The hitting has been consistent enough that he is approaching the elite ranks of sluggers with 500 home runs. This is still a pinnacle of hitting achievement, testimony to Sheffield's body of work as a hitter.
The fact that he has lasted this long in the big leagues is also testimony to how much his work with the bat has been valued. With "Sheff," there have persistently been conflicts, arguments, disputes, misunderstandings, controversies of all shades. To play long enough to reach the 500-homer plateau, he has basically had to outhit the distractions he has caused.
It started early in his first Major League stop, with the Milwaukee Brewers, where he was viewed as an extraordinarily talented young prospect, but never quite understood as an individual. In his first full season with the club, he was moved from shortstop to third base. He was outraged at this move. Shortstop was the place where the star played. Third bace was for somebody who wasn't good enough to play short.
Worse, he had been moved to third to make room for Billy Spiers, a rookie who had come up from Double-A. Sheffield had come up through the Minors in less than three years, but he had made stops at each Minor League level.
Sheffield spoke out publicly about what he perceived as mistreatment, at one point saying: "I should have been here years ago."
When he said that, he was barely 20 years old. Had he been in the Majors "years ago," the Brewers would have been guilty of violating numerous child labor laws.
Milwaukee was the one place where Sheffield would not succeed. He had injuries, illnesses, and he was never remotely contented. He was basically an angry young man. Later, he would become an angry full-grown man, but by that time his talent was receiving its due from the baseball world.
Traded to the San Diego Padres before the 1992 season, he responded to the change of scenery by winning a batting title. Thus was set in motion the pattern that defined his career.
For somebody who looks like a Hall of Fame candidate, he has played for a lot of organizations -- seven now. He would be traded somewhere, and life would be good. He would be appreciated, he would be respected and he would respond with tremendous performances.
And then, there would be problems. Maybe the contract was no longer suitable, maybe people were taking him for granted. Controversies would emerge and Sheffield would eventually move on. He has been with the Marlins, where he was part of a World Series championship team in 1997, then the Dodgers, then the Braves, then the Yankees, finally the Tigers.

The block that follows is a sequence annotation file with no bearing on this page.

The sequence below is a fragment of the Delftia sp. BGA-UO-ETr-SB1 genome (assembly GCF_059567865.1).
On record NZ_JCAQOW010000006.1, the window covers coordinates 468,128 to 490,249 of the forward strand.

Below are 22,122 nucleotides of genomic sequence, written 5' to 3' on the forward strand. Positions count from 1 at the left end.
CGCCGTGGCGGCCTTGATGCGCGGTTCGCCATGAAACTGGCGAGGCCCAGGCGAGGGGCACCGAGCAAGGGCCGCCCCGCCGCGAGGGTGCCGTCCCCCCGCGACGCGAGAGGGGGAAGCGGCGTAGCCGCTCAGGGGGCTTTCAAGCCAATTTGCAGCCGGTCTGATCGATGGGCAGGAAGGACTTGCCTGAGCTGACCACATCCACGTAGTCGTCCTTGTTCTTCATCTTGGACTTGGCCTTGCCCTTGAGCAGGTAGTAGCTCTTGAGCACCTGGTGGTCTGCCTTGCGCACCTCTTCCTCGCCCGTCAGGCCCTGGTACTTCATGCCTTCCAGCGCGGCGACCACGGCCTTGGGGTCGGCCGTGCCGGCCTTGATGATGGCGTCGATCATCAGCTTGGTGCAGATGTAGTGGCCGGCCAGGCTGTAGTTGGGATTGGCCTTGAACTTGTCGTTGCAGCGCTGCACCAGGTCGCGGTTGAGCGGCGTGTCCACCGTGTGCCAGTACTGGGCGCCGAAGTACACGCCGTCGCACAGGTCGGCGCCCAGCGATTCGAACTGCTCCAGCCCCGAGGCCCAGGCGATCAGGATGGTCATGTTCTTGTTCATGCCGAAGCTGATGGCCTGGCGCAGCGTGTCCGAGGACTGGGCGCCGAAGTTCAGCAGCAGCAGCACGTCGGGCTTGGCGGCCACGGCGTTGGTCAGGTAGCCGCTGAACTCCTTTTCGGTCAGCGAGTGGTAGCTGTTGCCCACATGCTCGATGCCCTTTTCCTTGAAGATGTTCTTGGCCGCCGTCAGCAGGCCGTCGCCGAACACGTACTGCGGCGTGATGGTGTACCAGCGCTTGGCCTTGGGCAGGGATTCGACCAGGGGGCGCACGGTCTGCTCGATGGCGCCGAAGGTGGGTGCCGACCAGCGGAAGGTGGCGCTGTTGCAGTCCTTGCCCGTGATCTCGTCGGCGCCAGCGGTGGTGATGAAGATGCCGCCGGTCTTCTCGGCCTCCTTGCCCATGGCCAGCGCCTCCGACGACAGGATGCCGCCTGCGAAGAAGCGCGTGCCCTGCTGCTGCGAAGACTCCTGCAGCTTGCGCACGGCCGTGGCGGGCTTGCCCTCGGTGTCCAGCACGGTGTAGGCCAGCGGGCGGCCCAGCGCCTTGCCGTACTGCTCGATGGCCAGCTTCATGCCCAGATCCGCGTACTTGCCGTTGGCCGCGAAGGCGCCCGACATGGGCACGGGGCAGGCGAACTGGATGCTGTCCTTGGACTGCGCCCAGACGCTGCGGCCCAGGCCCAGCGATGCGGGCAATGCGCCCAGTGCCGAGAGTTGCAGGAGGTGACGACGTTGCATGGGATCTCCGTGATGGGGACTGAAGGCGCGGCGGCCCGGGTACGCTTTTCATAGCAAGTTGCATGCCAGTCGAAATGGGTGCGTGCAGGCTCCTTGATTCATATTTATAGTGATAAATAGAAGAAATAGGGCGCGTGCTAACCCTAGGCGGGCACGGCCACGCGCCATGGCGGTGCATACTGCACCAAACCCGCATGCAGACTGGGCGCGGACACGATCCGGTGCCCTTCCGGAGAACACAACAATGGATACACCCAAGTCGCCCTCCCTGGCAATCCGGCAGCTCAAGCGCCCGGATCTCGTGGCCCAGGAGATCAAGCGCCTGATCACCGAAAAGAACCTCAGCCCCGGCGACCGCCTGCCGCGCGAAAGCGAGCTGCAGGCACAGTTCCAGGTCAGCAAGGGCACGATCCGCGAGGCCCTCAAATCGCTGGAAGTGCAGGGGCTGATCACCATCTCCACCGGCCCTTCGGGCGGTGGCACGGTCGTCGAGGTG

On the plus side, there was always his remarkable offensive ability. "Over the last 10 seasons, year-in, year-out, he may have been the most dangerous clutch hitter in the game," one Major League scout said.
You have seen the classic Sheffield action; standing at the plate, doing that elaborate waggle of the bat. Your thought is: "He can't possibly be ready for the pitch, doing that." And the next thing you know the ball is in the left-field corner. The bat speed, the timing, the reflexes, the instincts, all separating him from the crowd, even at this level.
And he has played hurt, repeatedly, often almost habitually in his later years. He was asked earlier this year what it would be like to play pain-free and he smiled and responded: "I don't know if I remember how."
Plus, you have to give him this much on a personal level: He's honest. He may be too honest. He says things that will create controversy, things that other players would simply not say because of the difficulties that would ensue. Sheffield is more comfortable making the statements and dealing with the difficulties than simply keeping quiet and staying out of trouble.
"He has no filter," a teammate once said.
Sheffield has frequently touched a raw nerve, because over the years he has periodically contended that his problems stem from the fact that he is not simply outspoken, but an outspoken African-American. To Sheffield, this explains many of the difficulties he has had, with a variety of people in the game.
Age has not led him to ease up in these areas. Just last season he said in a magazine article that there were more Latin American players in the game now and fewer African-Americans, because it was easier for Major League Baseball "to control them." Sheffield later said that he meant "nothing derogatory" toward the Latin American players. But he also said: "They have more to lose than we do. You can send them back across the island. You can't send us back. We're already here.
"Bottom line, what I see, I talk about. ... I see it over and over. If anybody can show me I'm wrong, then show me."
That last comment has been close to a credo for Gary Sheffield. And very few people have been able to demonstrate to him that he has been wrong. Even this year, a season marred early on by injury, there has been a dispute with Detroit manager Jim Leyland over playing time and the fact that Sheffield has been used as a DH rather than in the outfield. Leyland pronounced himself "flabbergasted" over Sheffield's remarks.
All in all, over the bulk of his career, it has been impossible to take Gary Sheffield lightly, when he is facing notebooks and tape recorders, or more to the point, when he is facing the best pitching in the game.
But on his side of the argument, there have always been the numbers -- a career on-base percentage, for instance, of nearly .400. And now, there will be the 500 home runs, indisputable evidence of Gary Sheffield's worth.
Mike Bauman is a national columnist for MLB.com. This story was not subject to the approval of Major League Baseball or its clubs.